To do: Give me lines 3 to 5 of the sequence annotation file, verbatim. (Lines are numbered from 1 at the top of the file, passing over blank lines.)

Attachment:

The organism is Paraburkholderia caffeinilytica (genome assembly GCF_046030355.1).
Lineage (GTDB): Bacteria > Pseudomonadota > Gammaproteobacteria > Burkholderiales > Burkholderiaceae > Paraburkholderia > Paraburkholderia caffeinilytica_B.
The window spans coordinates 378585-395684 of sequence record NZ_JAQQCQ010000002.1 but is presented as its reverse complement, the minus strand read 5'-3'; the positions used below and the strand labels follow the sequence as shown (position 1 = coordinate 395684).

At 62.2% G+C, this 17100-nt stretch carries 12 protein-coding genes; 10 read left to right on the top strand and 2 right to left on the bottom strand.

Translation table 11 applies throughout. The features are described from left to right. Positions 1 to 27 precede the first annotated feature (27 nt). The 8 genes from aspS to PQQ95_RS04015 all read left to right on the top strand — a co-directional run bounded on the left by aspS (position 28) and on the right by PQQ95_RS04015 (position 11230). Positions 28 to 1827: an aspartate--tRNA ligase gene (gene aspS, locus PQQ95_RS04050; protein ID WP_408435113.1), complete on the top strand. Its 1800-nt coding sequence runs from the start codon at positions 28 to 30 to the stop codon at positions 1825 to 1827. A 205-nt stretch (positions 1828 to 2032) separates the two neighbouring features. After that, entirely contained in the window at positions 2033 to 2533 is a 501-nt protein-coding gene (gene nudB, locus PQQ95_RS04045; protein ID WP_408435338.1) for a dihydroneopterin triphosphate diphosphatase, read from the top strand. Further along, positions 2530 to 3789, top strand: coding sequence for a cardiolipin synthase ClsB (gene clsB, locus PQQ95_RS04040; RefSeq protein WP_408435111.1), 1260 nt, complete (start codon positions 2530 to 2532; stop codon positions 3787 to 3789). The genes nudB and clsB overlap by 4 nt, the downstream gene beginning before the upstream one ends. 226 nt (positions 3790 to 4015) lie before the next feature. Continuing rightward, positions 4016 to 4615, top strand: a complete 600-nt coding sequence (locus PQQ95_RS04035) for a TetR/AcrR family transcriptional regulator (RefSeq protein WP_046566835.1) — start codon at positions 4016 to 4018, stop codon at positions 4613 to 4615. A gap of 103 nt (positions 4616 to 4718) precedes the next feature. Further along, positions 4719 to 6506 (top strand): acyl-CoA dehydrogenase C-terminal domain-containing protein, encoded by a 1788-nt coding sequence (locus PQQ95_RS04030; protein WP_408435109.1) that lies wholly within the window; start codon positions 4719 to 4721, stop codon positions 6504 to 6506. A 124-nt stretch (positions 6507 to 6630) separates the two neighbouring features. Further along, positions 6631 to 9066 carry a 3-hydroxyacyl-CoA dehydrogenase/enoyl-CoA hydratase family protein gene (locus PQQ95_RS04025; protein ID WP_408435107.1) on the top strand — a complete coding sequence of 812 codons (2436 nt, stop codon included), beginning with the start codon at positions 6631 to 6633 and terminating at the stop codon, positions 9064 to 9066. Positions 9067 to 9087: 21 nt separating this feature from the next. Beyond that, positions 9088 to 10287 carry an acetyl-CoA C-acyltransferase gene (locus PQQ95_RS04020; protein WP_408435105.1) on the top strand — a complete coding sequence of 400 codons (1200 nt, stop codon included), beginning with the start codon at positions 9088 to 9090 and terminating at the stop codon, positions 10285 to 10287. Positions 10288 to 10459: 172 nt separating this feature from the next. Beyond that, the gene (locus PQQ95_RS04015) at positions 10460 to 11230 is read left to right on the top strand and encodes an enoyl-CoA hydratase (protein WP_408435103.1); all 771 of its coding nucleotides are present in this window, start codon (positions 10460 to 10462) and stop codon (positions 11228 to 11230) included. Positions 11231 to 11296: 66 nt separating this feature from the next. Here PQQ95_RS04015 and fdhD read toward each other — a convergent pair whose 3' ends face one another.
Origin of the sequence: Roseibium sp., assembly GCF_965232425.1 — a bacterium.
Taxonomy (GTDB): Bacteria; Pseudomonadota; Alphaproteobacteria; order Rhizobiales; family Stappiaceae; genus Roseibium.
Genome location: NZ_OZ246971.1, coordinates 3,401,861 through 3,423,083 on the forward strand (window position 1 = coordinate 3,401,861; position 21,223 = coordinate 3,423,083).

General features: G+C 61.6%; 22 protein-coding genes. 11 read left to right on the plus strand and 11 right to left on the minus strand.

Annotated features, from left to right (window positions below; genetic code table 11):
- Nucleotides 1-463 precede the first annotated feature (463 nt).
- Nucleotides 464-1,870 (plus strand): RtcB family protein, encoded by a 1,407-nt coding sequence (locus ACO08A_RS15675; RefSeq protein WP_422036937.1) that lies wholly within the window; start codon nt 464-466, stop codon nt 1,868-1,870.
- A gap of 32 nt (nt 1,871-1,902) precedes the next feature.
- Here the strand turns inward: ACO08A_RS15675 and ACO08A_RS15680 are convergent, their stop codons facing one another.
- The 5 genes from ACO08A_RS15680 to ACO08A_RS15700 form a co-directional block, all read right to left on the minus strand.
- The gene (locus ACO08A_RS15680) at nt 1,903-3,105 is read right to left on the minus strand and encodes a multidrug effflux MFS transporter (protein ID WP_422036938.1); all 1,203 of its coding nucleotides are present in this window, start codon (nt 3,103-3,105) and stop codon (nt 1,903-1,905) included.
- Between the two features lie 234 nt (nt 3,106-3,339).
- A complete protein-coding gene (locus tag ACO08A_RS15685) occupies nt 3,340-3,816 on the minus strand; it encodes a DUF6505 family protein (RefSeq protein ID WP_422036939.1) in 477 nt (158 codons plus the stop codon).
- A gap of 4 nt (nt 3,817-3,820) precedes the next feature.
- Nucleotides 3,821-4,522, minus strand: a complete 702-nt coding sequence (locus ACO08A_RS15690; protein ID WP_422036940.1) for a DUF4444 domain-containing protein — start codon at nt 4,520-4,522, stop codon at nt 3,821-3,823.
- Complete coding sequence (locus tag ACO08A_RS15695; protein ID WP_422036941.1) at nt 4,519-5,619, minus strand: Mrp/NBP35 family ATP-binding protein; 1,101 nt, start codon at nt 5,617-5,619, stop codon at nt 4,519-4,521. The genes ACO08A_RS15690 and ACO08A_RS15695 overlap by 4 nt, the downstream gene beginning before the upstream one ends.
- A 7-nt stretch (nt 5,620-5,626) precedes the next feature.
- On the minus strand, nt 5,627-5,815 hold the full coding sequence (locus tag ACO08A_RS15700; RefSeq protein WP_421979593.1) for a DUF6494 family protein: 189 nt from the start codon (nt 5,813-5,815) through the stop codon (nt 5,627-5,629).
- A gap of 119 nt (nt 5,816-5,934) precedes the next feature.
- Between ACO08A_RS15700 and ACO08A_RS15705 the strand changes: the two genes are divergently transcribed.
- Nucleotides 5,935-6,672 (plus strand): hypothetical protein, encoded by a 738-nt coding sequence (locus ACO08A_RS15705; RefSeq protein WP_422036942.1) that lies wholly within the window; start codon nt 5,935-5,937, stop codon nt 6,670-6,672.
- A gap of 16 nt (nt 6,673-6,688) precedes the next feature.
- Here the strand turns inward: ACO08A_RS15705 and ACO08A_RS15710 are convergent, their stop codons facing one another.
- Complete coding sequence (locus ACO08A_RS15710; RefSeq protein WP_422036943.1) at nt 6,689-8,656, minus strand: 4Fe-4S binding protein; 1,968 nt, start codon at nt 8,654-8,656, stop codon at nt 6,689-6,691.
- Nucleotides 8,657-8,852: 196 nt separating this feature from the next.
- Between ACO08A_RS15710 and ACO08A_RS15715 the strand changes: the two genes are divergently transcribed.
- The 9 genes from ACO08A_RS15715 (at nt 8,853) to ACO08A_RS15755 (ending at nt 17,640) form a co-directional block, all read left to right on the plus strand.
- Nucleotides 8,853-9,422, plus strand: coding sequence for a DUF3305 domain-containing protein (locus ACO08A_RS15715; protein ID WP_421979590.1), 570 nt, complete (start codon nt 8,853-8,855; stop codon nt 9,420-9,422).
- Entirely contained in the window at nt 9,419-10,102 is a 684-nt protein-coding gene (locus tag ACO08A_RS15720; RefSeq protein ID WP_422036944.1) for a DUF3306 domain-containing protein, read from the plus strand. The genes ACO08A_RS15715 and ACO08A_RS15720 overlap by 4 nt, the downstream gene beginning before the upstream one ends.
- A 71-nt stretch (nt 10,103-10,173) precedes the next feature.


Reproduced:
The window spans coordinates 378585-395684 of sequence record NZ_JAQQCQ010000002.1 but is presented as its reverse complement, the minus strand read 5'-3'; the positions used below and the strand labels follow the sequence as shown (position 1 = coordinate 395684).

At 62.2% G+C, this 17100-nt stretch carries 12 protein-coding genes; 10 read left to right on the top strand and 2 right to left on the bottom strand.

Translation table 11 applies throughout. The features are described from left to right. Positions 1 to 27 precede the first annotated feature (27 nt). The 8 genes from aspS to PQQ95_RS04015 all read left to right on the top strand — a co-directional run bounded on the left by aspS (position 28) and on the right by PQQ95_RS04015 (position 11230). Positions 28 to 1827: an aspartate--tRNA ligase gene (gene aspS, locus PQQ95_RS04050; protein ID WP_408435113.1), complete on the top strand. Its 1800-nt coding sequence runs from the start codon at positions 28 to 30 to the stop codon at positions 1825 to 1827. A 205-nt stretch (positions 1828 to 2032) separates the two neighbouring features. After that, entirely contained in the window at positions 2033 to 2533 is a 501-nt protein-coding gene (gene nudB, locus PQQ95_RS04045; protein ID WP_408435338.1) for a dihydroneopterin triphosphate diphosphatase, read from the top strand. Further along, positions 2530 to 3789, top strand: coding sequence for a cardiolipin synthase ClsB (gene clsB, locus PQQ95_RS04040; RefSeq protein WP_408435111.1), 1260 nt, complete (start codon positions 2530 to 2532; stop codon positions 3787 to 3789). The genes nudB and clsB overlap by 4 nt, the downstream gene beginning before the upstream one ends. 226 nt (positions 3790 to 4015) lie before the next feature. Continuing rightward, positions 4016 to 4615, top strand: a complete 600-nt coding sequence (locus PQQ95_RS04035) for a TetR/AcrR family transcriptional regulator (RefSeq protein WP_046566835.1) — start codon at positions 4016 to 4018, stop codon at positions 4613 to 4615. A gap of 103 nt (positions 4616 to 4718) precedes the next feature. Further along, positions 4719 to 6506 (top strand): acyl-CoA dehydrogenase C-terminal domain-containing protein, encoded by a 1788-nt coding sequence (locus PQQ95_RS04030; protein WP_408435109.1) that lies wholly within the window; start codon positions 4719 to 4721, stop codon positions 6504 to 6506. A 124-nt stretch (positions 6507 to 6630) separates the two neighbouring features. Further along, positions 6631 to 9066 carry a 3-hydroxyacyl-CoA dehydrogenase/enoyl-CoA hydratase family protein gene (locus PQQ95_RS04025; protein ID WP_408435107.1) on the top strand — a complete coding sequence of 812 codons (2436 nt, stop codon included), beginning with the start codon at positions 6631 to 6633 and terminating at the stop codon, positions 9064 to 9066. Positions 9067 to 9087: 21 nt separating this feature from the next. Beyond that, positions 9088 to 10287 carry an acetyl-CoA C-acyltransferase gene (locus PQQ95_RS04020; protein WP_408435105.1) on the top strand — a complete coding sequence of 400 codons (1200 nt, stop codon included), beginning with the start codon at positions 9088 to 9090 and terminating at the stop codon, positions 10285 to 10287. Positions 10288 to 10459: 172 nt separating this feature from the next. Beyond that, the gene (locus PQQ95_RS04015) at positions 10460 to 11230 is read left to right on the top strand and encodes an enoyl-CoA hydratase (protein WP_408435103.1); all 771 of its coding nucleotides are present in this window, start codon (positions 10460 to 10462) and stop codon (positions 11228 to 11230) included. Positions 11231 to 11296: 66 nt separating this feature from the next. Here PQQ95_RS04015 and fdhD read toward each other — a convergent pair whose 3' ends face one another.